PARIS — Satellite fleet operator Eutelsat on Nov. 4 said its division selling satellite capacity to government customers — mainly the U.S. government — in the Middle East and North Africa increased revenue by nearly 26 percent in the three months ending Sept. 30 and was the star performer in an otherwise lackluster quarter.

Paris-based Eutelsat’s Multiusage business, which is mainly civil-government and military business that has grown enormously in the past decade with the U.S. military presence in Iraq and Afghanistan, increased to 36.2 million euros ($49 million) during the quarter.

Among the major commercial fleet operators, Eutelsat has been perhaps the biggest benefactor of the military activity in the Middle East and surrounding regions because of the orbital slots at which it has satellites.

Eutelsat’s overall revenue for the three months ending Sept. 30 rose 3.4 percent, to 295.4 million euros, and was held back by a lack of Ku-band satellite capacity. Eutelsat Chief Executive Michel de Rosen, in a Nov. 4 statement, said the company is nonetheless maintaining its forecast of an average 7 percent annual revenue growth between 2011 and 2014.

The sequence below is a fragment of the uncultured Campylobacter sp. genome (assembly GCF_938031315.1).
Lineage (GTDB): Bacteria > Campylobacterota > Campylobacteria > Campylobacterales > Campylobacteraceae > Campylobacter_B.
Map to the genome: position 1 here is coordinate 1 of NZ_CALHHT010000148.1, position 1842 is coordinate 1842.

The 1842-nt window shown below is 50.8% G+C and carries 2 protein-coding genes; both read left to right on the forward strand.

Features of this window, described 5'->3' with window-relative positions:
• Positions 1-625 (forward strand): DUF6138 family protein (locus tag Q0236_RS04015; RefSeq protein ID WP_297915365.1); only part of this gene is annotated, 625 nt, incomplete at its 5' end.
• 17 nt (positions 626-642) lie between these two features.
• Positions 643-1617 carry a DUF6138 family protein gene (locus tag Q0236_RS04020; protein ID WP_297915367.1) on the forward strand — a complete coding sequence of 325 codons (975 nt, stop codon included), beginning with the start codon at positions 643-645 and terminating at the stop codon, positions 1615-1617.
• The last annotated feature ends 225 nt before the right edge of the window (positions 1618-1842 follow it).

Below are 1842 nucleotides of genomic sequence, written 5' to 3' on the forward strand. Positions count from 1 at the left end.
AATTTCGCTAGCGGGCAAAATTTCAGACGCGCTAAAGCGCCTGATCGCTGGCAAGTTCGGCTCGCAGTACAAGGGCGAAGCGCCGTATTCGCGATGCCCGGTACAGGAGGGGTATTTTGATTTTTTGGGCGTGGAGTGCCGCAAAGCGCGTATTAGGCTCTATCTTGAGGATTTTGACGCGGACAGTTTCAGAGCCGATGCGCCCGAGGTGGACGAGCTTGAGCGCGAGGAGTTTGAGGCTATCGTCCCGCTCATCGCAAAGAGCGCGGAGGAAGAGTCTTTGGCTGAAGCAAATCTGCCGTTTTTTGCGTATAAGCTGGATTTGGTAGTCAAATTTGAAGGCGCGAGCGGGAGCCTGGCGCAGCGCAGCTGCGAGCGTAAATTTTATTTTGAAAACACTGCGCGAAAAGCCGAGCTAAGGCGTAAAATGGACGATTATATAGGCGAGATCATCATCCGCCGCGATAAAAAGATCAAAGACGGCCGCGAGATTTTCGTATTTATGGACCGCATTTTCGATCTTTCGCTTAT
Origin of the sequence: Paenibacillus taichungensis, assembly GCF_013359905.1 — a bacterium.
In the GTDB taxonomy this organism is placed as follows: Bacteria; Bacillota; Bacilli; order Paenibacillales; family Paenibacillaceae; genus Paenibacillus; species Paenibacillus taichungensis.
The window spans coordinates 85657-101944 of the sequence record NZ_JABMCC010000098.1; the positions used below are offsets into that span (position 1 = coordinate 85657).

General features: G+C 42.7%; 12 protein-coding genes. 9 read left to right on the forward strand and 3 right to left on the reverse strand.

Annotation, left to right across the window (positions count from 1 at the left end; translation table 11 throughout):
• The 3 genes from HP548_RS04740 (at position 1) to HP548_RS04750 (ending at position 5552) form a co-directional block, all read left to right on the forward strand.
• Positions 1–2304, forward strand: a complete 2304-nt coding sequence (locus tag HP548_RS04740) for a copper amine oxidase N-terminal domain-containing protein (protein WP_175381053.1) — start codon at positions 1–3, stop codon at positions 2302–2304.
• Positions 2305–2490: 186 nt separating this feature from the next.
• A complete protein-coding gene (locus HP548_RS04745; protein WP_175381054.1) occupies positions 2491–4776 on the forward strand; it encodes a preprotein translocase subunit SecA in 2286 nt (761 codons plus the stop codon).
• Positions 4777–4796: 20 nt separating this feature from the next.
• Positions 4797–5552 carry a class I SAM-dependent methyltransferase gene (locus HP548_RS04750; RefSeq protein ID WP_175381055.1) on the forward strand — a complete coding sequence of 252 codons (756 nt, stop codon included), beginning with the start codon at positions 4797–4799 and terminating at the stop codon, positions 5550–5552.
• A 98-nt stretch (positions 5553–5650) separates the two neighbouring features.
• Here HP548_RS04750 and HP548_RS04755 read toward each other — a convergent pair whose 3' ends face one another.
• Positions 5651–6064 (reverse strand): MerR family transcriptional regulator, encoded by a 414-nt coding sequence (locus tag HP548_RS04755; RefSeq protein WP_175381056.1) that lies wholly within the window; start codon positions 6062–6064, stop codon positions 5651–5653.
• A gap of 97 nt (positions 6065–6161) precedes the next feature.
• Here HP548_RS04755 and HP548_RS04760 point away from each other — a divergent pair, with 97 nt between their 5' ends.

EBITDA, or earnings before interest, taxes, depreciation and amortization, will remain above 77 percent of revenue for the period, de Rosen said. Eutelsat reiterated its forecast that for its current fiscal year, which ends June 30, it will report revenue of more than 1.24 billion euros.

Two satellites recently launched for Eutelsat — the Atlantic Bird 7, to operate at 7 degrees west longitude, and the W3C satellite, to be stationed at 16 degrees east — are healthy but were not launched soon enough to contribute to the quarterly revenue picture.

Atlantic Bird 7 entered service Oct. 23, and W3C is scheduled to begin commercial operations Nov. 9.

Eutelsat has five additional satellites being readied for launch by mid-2014 and is counting on this new capacity to spur revenue growth in the coming months and years.

Eutelsat’s core business of selling satellite bandwidth for commercial video applications, which accounts for more than two-thirds of the company’s revenue, grew by just 1.4 percent in the three months ending Sept. 30 compared with the same period a year ago, to 198.2 million euros.

In its Nov. 4 statement, Eutelsat said the sluggish growth rate is due to a lack of in-orbit capacity. This is due in part to a quicker-than-expected takeup of existing bandwidth in the past two years, resulting in higher satellite fill rates and little unoccupied space.

It is also partly due to the loss, just after launch, of the W3B satellite in October 2010 following a catastrophic leak in its propellant tank. Eutelsat was forced to retain other satellites at the 16 degrees east orbital position instead of freeing them to expand the company’s in-orbit capacity.

Peter B. de Selding was the Paris bureau chief for SpaceNews.